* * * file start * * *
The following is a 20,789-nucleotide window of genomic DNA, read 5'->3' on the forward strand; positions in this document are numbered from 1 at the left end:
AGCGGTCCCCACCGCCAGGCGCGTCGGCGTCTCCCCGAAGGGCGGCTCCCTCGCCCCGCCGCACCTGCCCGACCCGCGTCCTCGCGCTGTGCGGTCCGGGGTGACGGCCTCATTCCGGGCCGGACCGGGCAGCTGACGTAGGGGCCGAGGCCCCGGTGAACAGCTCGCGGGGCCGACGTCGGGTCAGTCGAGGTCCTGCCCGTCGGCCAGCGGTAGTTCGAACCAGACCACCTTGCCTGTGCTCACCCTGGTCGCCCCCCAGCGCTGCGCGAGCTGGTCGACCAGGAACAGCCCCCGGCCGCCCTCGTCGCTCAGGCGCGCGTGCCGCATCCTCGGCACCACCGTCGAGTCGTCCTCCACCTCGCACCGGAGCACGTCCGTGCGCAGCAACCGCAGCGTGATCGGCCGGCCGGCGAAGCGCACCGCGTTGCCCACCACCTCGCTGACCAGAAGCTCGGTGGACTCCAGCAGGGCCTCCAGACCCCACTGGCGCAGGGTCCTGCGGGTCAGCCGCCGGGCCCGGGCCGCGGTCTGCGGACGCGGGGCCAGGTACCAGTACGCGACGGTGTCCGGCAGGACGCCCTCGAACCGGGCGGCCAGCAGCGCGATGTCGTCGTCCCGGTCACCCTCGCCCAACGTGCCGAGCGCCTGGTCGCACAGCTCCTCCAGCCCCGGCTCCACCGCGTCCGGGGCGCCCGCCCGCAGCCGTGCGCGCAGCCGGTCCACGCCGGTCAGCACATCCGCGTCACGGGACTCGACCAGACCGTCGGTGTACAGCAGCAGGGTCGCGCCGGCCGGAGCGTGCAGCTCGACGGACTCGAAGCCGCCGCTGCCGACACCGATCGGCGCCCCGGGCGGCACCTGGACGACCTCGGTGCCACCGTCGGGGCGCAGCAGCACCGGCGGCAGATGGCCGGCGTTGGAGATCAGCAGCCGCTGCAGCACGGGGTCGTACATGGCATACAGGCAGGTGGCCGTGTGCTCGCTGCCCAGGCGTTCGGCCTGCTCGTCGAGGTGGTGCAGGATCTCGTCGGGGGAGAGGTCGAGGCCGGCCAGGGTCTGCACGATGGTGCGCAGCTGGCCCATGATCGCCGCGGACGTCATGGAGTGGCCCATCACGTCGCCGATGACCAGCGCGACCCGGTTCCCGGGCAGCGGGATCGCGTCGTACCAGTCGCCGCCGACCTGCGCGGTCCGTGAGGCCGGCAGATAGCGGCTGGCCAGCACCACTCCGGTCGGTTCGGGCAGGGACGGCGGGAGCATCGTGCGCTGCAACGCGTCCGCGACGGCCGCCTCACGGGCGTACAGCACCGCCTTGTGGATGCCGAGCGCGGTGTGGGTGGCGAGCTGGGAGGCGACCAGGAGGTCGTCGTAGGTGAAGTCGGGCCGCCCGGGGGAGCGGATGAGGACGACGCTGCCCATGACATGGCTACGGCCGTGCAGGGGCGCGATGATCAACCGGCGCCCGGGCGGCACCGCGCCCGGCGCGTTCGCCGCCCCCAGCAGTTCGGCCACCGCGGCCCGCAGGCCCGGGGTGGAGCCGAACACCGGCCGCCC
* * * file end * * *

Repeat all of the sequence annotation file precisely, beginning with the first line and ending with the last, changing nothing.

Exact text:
The following is a 20,789-nucleotide window of genomic DNA, read 5'->3' on the forward strand; positions in this document are numbered from 1 at the left end:
AGCGGTCCCCACCGCCAGGCGCGTCGGCGTCTCCCCGAAGGGCGGCTCCCTCGCCCCGCCGCACCTGCCCGACCCGCGTCCTCGCGCTGTGCGGTCCGGGGTGACGGCCTCATTCCGGGCCGGACCGGGCAGCTGACGTAGGGGCCGAGGCCCCGGTGAACAGCTCGCGGGGCCGACGTCGGGTCAGTCGAGGTCCTGCCCGTCGGCCAGCGGTAGTTCGAACCAGACCACCTTGCCTGTGCTCACCCTGGTCGCCCCCCAGCGCTGCGCGAGCTGGTCGACCAGGAACAGCCCCCGGCCGCCCTCGTCGCTCAGGCGCGCGTGCCGCATCCTCGGCACCACCGTCGAGTCGTCCTCCACCTCGCACCGGAGCACGTCCGTGCGCAGCAACCGCAGCGTGATCGGCCGGCCGGCGAAGCGCACCGCGTTGCCCACCACCTCGCTGACCAGAAGCTCGGTGGACTCCAGCAGGGCCTCCAGACCCCACTGGCGCAGGGTCCTGCGGGTCAGCCGCCGGGCCCGGGCCGCGGTCTGCGGACGCGGGGCCAGGTACCAGTACGCGACGGTGTCCGGCAGGACGCCCTCGAACCGGGCGGCCAGCAGCGCGATGTCGTCGTCCCGGTCACCCTCGCCCAACGTGCCGAGCGCCTGGTCGCACAGCTCCTCCAGCCCCGGCTCCACCGCGTCCGGGGCGCCCGCCCGCAGCCGTGCGCGCAGCCGGTCCACGCCGGTCAGCACATCCGCGTCACGGGACTCGACCAGACCGTCGGTGTACAGCAGCAGGGTCGCGCCGGCCGGAGCGTGCAGCTCGACGGACTCGAAGCCGCCGCTGCCGACACCGATCGGCGCCCCGGGCGGCACCTGGACGACCTCGGTGCCACCGTCGGGGCGCAGCAGCACCGGCGGCAGATGGCCGGCGTTGGAGATCAGCAGCCGCTGCAGCACGGGGTCGTACATGGCATACAGGCAGGTGGCCGTGTGCTCGCTGCCCAGGCGTTCGGCCTGCTCGTCGAGGTGGTGCAGGATCTCGTCGGGGGAGAGGTCGAGGCCGGCCAGGGTCTGCACGATGGTGCGCAGCTGGCCCATGATCGCCGCGGACGTCATGGAGTGGCCCATCACGTCGCCGATGACCAGCGCGACCCGGTTCCCGGGCAGCGGGATCGCGTCGTACCAGTCGCCGCCGACCTGCGCGGTCCGTGAGGCCGGCAGATAGCGGCTGGCCAGCACCACTCCGGTCGGTTCGGGCAGGGACGGCGGGAGCATCGTGCGCTGCAACGCGTCCGCGACGGCCGCCTCACGGGCGTACAGCACCGCCTTGTGGATGCCGAGCGCGGTGTGGGTGGCGAGCTGGGAGGCGACCAGGAGGTCGTCGTAGGTGAAGTCGGGCCGCCCGGGGGAGCGGATGAGGACGACGCTGCCCATGACATGGCTACGGCCGTGCAGGGGCGCGATGATCAACCGGCGCCCGGGCGGCACCGCGCCCGGCGCGTTCGCCGCCCCCAGCAGTTCGGCCACCGCGGCCCGCAGGCCCGGGGTGGAGCCGAACACCGGCCGCCC